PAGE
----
Joe Biden, Supreme Court, and the Students in the Middle
On February 28th, 2023 the Supreme Court took time out of their day to debate about President Joe Biden’s student debt relief plan. In which up to $20,000 worth of student loan debt could be canceled for low and middle income borrowers, which in turn would get rid of a half-trillion dollars of debt in the United States. Many students who suffer from student loan debt are Millennials (ages 27-42), the rock of the current economy. During the past few years Millennials have suffered financially due to the Pandemic, and now with ongoing inflation it seems
NBC News Alejandro Alvarez / Sipa USA via AP file
they can not get a break. Biden made a plan to relieve the stress by pausing the payments during the Pandemic, but that didn’t help this group a lot. Many students still had to pay for housing, food, and other necessities. As far as President Biden was concerned, he was helping borrowers to get on their feet again after the Pandemic.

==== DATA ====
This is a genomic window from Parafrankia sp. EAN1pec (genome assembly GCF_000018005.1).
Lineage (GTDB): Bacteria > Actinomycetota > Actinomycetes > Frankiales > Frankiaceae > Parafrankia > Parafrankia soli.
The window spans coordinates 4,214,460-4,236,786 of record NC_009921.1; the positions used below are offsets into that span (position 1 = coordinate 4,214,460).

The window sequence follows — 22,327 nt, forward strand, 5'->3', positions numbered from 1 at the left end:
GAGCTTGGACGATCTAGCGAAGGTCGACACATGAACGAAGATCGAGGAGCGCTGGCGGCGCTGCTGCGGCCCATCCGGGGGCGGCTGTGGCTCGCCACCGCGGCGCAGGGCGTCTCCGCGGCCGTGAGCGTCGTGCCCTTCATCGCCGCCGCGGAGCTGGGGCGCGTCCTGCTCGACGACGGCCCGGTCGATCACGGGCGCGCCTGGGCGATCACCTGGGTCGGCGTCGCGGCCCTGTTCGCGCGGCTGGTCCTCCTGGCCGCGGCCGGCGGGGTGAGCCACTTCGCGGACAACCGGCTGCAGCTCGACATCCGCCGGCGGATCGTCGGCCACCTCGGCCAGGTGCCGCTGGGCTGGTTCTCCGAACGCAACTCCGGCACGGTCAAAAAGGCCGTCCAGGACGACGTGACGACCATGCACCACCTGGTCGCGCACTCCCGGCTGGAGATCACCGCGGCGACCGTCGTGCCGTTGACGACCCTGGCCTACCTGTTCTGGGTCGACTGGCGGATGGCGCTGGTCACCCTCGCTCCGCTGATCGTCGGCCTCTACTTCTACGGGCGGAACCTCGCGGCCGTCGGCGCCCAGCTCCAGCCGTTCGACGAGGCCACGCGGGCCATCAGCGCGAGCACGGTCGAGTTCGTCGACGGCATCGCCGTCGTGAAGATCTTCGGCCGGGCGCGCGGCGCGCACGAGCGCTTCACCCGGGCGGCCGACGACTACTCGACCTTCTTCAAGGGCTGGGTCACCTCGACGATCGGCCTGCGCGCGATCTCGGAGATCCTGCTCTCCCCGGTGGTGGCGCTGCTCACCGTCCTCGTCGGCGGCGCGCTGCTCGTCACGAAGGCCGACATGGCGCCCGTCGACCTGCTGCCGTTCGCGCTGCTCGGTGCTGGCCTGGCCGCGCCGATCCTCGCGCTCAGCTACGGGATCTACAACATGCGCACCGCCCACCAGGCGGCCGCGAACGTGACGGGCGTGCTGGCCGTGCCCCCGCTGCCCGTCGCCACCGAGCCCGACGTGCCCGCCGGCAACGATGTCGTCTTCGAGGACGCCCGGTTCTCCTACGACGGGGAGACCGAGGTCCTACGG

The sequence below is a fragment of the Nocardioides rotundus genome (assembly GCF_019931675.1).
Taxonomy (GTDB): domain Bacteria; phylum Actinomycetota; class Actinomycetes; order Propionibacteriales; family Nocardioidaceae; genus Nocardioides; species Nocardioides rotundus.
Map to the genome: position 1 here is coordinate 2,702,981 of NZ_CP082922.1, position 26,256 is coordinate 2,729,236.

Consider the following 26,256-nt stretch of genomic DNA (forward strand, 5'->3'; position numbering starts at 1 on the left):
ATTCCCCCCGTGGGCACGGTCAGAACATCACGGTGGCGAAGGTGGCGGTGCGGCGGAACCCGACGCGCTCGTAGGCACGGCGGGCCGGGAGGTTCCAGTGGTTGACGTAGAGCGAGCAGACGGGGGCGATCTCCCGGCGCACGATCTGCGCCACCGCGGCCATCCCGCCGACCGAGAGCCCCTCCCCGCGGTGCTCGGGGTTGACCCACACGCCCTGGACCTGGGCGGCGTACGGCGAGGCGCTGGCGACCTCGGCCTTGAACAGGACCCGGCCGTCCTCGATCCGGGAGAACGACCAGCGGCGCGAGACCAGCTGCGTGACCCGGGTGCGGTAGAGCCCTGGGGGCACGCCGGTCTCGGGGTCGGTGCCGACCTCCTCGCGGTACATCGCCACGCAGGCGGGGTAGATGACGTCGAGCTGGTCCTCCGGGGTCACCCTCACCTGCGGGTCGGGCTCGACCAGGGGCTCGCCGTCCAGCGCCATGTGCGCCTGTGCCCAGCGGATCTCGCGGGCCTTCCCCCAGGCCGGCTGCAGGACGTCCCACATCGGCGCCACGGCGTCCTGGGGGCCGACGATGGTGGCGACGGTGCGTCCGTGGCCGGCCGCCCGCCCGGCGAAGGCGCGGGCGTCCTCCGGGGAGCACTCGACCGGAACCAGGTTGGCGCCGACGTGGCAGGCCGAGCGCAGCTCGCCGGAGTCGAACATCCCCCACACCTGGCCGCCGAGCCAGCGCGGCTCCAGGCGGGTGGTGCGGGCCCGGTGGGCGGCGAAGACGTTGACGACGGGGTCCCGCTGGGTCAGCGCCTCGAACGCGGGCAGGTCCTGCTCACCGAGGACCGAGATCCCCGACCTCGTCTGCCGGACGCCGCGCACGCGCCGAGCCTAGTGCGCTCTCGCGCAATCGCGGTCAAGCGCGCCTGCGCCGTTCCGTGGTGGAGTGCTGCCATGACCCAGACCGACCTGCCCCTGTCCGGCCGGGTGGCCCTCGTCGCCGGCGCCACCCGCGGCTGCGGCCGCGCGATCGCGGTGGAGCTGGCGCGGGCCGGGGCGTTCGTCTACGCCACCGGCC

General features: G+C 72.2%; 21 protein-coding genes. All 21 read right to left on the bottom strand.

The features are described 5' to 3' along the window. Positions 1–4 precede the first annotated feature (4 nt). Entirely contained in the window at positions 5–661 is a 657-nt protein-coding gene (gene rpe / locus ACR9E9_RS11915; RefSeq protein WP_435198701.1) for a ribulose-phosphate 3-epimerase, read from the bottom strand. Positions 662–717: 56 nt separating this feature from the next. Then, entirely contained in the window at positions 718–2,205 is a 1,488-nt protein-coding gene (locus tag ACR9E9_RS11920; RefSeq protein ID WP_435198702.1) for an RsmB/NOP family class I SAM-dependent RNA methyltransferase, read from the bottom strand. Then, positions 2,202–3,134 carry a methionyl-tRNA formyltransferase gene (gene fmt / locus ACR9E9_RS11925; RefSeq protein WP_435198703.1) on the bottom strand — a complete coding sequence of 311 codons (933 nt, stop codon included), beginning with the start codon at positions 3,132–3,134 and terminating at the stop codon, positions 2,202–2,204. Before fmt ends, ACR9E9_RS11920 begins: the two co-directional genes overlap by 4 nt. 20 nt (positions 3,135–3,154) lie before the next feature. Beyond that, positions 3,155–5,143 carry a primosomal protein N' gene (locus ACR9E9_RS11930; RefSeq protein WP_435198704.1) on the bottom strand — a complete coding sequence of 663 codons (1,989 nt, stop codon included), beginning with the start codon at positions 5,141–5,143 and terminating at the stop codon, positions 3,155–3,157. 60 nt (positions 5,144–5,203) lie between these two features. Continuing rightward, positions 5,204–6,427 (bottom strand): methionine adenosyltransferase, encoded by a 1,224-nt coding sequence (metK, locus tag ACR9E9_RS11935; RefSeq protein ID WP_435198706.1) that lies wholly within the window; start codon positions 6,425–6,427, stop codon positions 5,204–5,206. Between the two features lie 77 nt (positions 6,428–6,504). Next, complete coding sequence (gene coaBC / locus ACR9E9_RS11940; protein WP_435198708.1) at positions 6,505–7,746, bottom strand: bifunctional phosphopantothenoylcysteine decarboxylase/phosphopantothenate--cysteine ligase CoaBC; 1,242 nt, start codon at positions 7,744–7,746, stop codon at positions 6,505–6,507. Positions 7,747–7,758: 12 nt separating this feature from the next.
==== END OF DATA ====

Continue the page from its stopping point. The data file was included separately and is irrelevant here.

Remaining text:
Conservative leaning Justices questioned whether President Biden was overstepping the powers of his office. Outside the Supreme Court, students protested the possibility that the much needed relief might not come. Justice Clarence Thomas argued that the words “waive” and “modify” in the 2002 HEROS Act - Higher Education Relief Opportunities for Students, passed under President Bush - do not mean “cancel”. Therefore President Biden is not allowed to forgive the student debt. Justice Brett Kavanaugh made a point to mention “Some of the biggest mistakes in the court’s history were deferring to assertions of executive emergency power.” Implying that a big crisis would occur if President Biden were to use his powers in office to soothe the current big crisis.